“For thousands of years, caribou have given us food, clothing and tools to survive difficult winters. They`re not just animals for us. They are our brothers and sisters, our friends and our ancestors. Caribou have been suffering for decades because their habitat is being gradually destroyed. They need us now, all of us. This partnership agreement gives us hope. This means that help is on its way. – Roland Willson, Chief of the West Moberly First Nations “This agreement with the federal government is consistent with Alberta`s commitment to end decades of uncertainty about karibou recovery and land use,” Nixon said. The conservation agreement allocates $3.255 million in federal funds to support the development and implementation of these supply plans over the next five years. In addition, GNWT has negotiated $1 million in funding to support related engagement and consultation activities to ensure that these plans reflect the values and interests of northern countries. Campbell said the agreement offered valuable protections to the public. “The Alberta government has taken action with Aboriginal peoples, industry stakeholders and many other measures to support caribou recovery, and I believe this agreement will help fulfill its obligations to future generations of Canadians,” said Jonathan Wilkinson, Canada`s Minister of Environment and Climate Change.
The joint agreement announced friday commits to creating self-sufficient herds across the province within a century. Home Newsnous ” AB Government: Sec. 11 Agreement is certainty to industry “Our negotiated section 11 agreement puts Alberta`s needs, instead of having an order to us under the Species at Risk Act. Alberta`s government will continue to work with our many partners to developing common-sense solutions to protect caribou population, maintain jobs and grow local economies,” said Alberta`s Minister of Environment and Parks, Jason Nixon. Carolyn Campbell, a conservation expert at the Alberta Wilderness Nature Association (AWA), said the threat of the agreement being implemented by the federal government was apparently a “powerful motivator” to reach the agreement. “Many years ago, our ancestors received a prophecy from the Creator. The prophecy says that we will find refuge on the mountain of the twin sisters. Our people have always clung to prophecy. We know that is true. It is so appropriate that by protecting the territory of the twin sisters, we can now continue to provide shelter for our vulnerable caribou. – Ken Cameron, Saulteau First Nations Chief The Nature Protection Agreement recognizes and supports our “made in the North” approach to caribou protection and habitat management, and reduces the likelihood that the NWT will be subject to a state protection order. The agreement also provides significant federal funding to support area planning in the NWT over the next five years.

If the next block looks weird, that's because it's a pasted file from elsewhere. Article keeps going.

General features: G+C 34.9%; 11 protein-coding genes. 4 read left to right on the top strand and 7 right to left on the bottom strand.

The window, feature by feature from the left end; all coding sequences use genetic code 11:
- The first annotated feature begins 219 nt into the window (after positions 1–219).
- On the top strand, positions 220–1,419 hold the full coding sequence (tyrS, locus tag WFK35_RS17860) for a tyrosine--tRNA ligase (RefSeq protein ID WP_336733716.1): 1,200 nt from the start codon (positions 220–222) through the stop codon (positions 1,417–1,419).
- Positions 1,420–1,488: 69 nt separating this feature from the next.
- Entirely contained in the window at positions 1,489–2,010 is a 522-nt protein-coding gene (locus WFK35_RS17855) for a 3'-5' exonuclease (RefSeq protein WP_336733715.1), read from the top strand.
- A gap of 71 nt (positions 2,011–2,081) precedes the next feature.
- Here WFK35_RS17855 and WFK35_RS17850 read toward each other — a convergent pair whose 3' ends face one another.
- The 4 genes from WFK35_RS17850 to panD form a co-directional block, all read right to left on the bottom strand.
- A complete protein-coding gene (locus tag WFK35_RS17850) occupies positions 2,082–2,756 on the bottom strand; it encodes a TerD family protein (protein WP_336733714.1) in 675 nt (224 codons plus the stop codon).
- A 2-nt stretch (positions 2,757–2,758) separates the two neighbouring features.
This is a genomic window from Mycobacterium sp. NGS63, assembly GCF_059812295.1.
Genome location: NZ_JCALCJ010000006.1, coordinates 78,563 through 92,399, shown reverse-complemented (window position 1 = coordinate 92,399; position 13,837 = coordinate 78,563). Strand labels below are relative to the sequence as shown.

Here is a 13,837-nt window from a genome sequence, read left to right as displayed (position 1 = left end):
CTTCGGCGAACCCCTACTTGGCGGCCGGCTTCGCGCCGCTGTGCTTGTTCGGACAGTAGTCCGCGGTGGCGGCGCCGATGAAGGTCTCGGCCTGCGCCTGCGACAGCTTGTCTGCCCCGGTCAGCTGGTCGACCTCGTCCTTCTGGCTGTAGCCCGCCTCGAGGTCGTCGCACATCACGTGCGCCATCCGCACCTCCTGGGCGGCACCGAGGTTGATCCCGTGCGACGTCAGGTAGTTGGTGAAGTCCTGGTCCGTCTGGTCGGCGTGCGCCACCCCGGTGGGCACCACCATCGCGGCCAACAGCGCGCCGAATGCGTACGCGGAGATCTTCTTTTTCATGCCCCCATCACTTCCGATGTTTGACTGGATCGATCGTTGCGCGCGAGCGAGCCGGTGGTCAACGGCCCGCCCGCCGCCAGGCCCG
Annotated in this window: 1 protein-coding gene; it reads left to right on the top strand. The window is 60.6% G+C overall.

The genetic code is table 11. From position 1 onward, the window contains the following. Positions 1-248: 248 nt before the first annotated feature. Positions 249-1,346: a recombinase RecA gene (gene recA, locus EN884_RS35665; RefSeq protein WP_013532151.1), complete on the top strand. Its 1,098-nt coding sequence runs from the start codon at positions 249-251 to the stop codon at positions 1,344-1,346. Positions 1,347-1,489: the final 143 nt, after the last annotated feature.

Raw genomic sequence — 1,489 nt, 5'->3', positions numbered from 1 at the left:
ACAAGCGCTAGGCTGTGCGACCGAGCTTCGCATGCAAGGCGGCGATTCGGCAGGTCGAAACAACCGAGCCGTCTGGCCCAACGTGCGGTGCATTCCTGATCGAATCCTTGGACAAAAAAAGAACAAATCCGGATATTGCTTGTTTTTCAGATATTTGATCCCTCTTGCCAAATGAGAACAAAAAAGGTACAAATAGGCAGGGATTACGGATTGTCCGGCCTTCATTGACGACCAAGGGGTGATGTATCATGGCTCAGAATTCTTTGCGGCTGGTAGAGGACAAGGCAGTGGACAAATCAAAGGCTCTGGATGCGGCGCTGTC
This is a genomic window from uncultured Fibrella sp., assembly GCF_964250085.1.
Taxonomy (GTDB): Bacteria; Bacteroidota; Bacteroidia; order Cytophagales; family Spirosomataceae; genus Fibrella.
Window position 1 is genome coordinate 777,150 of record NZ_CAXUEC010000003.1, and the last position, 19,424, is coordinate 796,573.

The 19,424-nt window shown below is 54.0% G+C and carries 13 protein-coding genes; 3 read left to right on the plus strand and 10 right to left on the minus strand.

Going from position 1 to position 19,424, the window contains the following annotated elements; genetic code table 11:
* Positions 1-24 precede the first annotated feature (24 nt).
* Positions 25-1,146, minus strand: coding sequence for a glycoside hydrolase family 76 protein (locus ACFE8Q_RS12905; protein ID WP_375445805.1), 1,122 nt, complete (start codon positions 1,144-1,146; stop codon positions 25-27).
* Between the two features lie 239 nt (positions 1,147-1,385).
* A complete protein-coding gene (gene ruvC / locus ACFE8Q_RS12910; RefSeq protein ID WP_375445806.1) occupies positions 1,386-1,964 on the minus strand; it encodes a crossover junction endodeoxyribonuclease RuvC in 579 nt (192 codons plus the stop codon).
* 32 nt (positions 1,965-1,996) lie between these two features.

In January 2019, Ecojustice – on behalf of the David Suzuki Foundation, the Alberta Environment Association and Mikisew and Athabasca Chipewyan First Nations – filed a motion in the Federal Court to compel then-Environment Minister Catherine McKenna to place five caribou herds in northeastern Alberta under an emergency protection order. The agreement commits to providing within five years range plans for herds such as Little Smoky, A La Peche, Redrock/Prairie Creek, Narraway, Chinchaga, Cold Lake and a herd on the east side of the Athabasca River. The signing of these two agreements represents historic cooperation between all levels of government, including Aboriginal partners, to implement measures such as habitat protection and restoration, recreation management and maternal instruction. The Federal Species at Risk Act`s Section 11 agreement with the Government of Canada for the conservation and restoration of forest caribou in Alberta provides strong protection against the federal government, which adopts an environmental protection order that would devastate industries in areas close to Caribou habitats and cost Albertan jobs.